Iowa City West senior Dasia Taylor launches apparel shop

West High student Dasia Taylor is selling tie-dyed T-shirts and masks in the school colors of Iowa City high schools.


Grace Smith

Photo of Dasia Taylor and friends, wearing her Vibe Tribe custom apparel. Contributed by Caroline Barker.

Natalie Dunlap, News Reporter

Dasia Taylor has always been an involved student at West High school and her school spirit hasn’t been hampered by classes taking place in online or hybrid formats. The senior recently launched a small business online, where she sells tie-dyed masks and T-shirts in school colors.

“I’m super into school, like I actually love my school … I rep West very frequently. It’s literally like every week I’m wearing something, almost every day now, that I’m wearing something green and gold,” Taylor said while wearing one of her green and gold dyed shirts.

Taylor’s original idea for a business was screen printing T-shirts. When she got the equipment however, she realized it wasn’t for her. After watching some TikToks about tie-dye, she decided to pivot. Last week she launched her Etsy shop, Vibe Tribe Custom Apparel, which sells masks and shirts in the school colors of Iowa City high schools.

“Uplifting people’s spirits, that was a huge part of it, just getting together and being able to have this little community of tie-dye,” she said. “So, having that like across school lines, it’s just a super cool idea to me, so I started doing West, Liberty, and City, and then whoever else wants their school colors.”

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Taylor was taking in-person class at West High, but now all her classes are online because the district moved classes 100 percent off site for two weeks. Since some of her extracurriculars have been put on hold, she’s had time to work on her business.

She was president Black History Game Show club her junior and sophomore year, where participants study trivia about Black history in preparation for a contest between the schools. Through that leadership role she met Andre Wright, the CEO and co-founder of Humanize My Hoodie, a campaign that advocates for racial equity, who helped Taylor with her initial idea of screen printing T-shirts.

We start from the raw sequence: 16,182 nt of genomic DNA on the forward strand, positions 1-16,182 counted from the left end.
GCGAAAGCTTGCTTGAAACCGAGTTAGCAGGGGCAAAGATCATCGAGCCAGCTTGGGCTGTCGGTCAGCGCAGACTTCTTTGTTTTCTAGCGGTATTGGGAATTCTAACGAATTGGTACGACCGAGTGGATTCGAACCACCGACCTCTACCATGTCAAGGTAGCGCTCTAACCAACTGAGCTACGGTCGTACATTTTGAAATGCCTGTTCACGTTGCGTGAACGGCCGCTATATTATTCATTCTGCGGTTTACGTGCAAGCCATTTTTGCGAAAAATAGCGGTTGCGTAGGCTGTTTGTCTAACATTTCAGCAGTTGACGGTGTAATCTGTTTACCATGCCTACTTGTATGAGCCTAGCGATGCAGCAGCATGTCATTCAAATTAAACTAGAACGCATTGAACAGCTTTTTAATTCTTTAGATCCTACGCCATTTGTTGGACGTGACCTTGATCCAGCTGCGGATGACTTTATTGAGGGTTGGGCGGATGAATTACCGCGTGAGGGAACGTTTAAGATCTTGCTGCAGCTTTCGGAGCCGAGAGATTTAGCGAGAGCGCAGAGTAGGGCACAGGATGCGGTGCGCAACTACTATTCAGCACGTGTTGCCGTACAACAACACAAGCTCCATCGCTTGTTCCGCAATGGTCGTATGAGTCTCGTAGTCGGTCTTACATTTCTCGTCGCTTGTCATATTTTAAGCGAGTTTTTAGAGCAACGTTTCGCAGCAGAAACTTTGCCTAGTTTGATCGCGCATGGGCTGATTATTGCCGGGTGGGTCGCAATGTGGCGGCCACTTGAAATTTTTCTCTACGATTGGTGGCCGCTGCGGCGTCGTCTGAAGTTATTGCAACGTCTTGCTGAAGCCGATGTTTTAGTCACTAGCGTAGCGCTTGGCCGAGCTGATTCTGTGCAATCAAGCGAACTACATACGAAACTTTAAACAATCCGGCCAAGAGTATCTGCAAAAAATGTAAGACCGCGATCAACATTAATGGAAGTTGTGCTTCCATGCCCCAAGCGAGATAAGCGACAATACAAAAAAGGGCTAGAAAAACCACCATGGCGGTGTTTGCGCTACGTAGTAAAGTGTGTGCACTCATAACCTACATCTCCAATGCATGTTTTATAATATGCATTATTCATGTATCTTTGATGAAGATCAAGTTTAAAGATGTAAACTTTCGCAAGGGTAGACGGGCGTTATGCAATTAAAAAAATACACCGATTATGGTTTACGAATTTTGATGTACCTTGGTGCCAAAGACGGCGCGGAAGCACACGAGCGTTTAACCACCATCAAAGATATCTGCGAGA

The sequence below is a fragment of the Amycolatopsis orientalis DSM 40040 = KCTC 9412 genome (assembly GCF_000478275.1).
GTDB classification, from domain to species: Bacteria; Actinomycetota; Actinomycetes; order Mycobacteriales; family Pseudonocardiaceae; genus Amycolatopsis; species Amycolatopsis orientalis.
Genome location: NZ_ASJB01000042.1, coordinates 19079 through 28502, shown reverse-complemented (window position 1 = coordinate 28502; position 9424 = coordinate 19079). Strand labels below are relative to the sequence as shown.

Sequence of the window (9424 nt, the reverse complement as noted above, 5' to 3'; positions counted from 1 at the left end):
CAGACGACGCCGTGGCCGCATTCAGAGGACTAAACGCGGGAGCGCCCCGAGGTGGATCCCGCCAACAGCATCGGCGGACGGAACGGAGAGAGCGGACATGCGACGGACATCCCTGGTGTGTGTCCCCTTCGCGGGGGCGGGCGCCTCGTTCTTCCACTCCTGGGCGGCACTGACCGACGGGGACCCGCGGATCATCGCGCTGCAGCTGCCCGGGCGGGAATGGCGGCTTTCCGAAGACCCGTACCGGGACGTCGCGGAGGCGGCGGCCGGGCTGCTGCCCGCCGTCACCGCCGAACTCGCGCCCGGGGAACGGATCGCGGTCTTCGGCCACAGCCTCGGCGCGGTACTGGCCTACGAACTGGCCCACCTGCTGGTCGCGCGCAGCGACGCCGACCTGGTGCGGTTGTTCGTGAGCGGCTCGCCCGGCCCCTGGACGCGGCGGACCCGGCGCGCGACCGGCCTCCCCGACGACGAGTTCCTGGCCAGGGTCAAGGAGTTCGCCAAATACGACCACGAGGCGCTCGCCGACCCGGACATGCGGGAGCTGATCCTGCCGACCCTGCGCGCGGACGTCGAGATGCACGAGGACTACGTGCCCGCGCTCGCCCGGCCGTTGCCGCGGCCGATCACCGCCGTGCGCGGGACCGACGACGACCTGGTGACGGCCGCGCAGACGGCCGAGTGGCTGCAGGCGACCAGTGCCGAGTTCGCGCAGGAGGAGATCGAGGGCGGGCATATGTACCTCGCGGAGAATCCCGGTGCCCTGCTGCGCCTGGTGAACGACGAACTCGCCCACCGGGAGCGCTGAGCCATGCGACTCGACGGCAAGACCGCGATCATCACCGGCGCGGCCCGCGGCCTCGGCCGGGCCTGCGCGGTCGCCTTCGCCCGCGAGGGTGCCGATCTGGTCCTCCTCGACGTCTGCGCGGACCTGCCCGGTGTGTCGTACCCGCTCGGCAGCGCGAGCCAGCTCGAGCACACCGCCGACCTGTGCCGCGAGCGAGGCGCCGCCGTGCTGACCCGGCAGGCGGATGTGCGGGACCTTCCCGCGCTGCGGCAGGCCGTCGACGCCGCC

“I always [tell] young people when they’re starting lines and stuff like that, tell the story first and not to worry about the clothes as much,” Wright said.

The story Taylor wants to tell with her business is that people don’t have to fit into one box.

“I am involved in so much, and every single thing that I’m involved in has a purpose,” she said. “It gives me a lens that I can look through, like science fair, like entrepreneurship … like social advocacy. All these different things give me the lens that I’m going to need to like to get through life.”

Dasia Taylor said she is a business-oriented person, and that comes from being raised around entrepreneurs. She recalled counting receipts at her granddad’s car wash when she was five years old. Dasia Taylor’s mother, LaDonna Taylor, is an insurance agent and teaches financial literacy.

Dasia Taylor said her mom has been her biggest supporter and influence. When LaDonna Taylor, wearing a shirt dyed with Liberty High colors, described Dasia as a courageous risk taker who is always trying to take herself to the next level, Dasia Taylor said she is that way because of her mom.

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“I’m telling you everything in my life, whether consciously or unconsciously, has led back to the phrase, ‘You can do whatever you put your mind to.’ I vividly remember times where she would just tell me that, like, even out the blue like, ‘You can do anything you put your mind to.’ And that phrase has gotten me where I am today, no doubt,” Dasia Taylor said.

Though she has grown up around business savvy people, when looking towards her future Dasia wants to focus on another passion, social advocacy, by pursuing the law track in college, hopefully at Howard or Northwestern University.

LaDonna Taylor said business will be with her daughter in some form no matter what path she takes.

“I think business is something that you either have or you don’t and every aspect of life will consist of some sort of business,” LaDonna Taylor said. “So, no matter if she becomes an attorney, a doctor, a teacher, whatever field or career path she decides to take, I will hope that what we’ve taught her about business will help her maximize her ability to perform her task.”

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